Beijing 2008: a Digital Olympics

1146 WordsAug 16, 20125 Pages
BEIJING 2008: A DIGITAL OLYMPICS Known in China as “Superfish,” Michael Phelps was on his way to achieving his goal of eight gold medals. His most difficult competition was the 100-meter butterfly. On PCs, cell phones, electronic billboards, and televisions, millions of viewers worldwide watched him win the event by .01 seconds. The results appeared on the screens almost in real time. If you did not see this exciting race, you can access it on YouTube. This was only one component in the “most wired,” or digital, Olympics. The Problem It was not an easy task to manage 42 events in seven different cities in China. Competition results had to be displayed worldwide not only on PCs and televisions, but also on jumbo public display screens…show more content…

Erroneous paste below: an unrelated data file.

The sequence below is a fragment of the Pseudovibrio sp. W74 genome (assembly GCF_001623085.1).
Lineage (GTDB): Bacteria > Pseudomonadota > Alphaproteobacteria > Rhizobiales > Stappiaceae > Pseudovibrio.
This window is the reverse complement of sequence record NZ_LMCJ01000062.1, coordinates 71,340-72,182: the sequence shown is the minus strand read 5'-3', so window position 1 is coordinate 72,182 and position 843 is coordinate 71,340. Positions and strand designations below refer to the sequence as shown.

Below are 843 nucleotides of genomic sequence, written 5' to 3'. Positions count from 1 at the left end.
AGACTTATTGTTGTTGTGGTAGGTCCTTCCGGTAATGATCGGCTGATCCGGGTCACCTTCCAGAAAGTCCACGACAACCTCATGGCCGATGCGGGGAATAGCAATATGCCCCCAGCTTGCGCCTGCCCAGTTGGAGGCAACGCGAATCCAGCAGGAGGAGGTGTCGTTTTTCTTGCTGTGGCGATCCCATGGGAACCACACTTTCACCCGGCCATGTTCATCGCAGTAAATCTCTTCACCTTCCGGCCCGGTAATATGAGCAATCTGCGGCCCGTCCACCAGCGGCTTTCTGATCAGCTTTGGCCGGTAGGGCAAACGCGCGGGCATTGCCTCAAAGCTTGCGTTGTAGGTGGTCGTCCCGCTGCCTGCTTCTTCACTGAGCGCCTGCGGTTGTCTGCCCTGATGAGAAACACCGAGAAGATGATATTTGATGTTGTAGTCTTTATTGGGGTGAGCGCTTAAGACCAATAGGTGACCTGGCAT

These clips were broadcast on television and display boards as well. Videos were downloaded with Microsoft’s Silverlight and Adobe’s Flash. * Over 12 million tickets were available for the events. Many of these tickets were purchased online, using Beijing Gehua Ticketmaster, in what we call B2C electronic commerce. * All the tickets were equipped with radio frequency identification (RFID) tags that were loaded with information designed to prevent counterfeit tickets. * Millions watched the Olympics through online videos and Internet-enabled cell phones and other mobile devices. * Using RFID tags, the Olympic coordinators ensured the safety of athletes’ food by tracking the ingredients from farms to plates. * Global Positioning Systems (GPS) were used to track the position of sailing and rowing boats five times per second for comparison purposes. * RFID tags were attached to one shoe of each marathon runner. When the runners passed RFID readers at certain locations along the running route, their whereabouts were known as well as their exact time of arrival there. * More than 50 software applications supported the games’ management. For example, a workforce management tool was used to manage the work of hundreds of telecommunication technicians and others during the games. * Bloggers were encouraged to blog. For example, the Bank of America sponsored a site called “America’s Cheer” where athletes were blogging. Others blogged on
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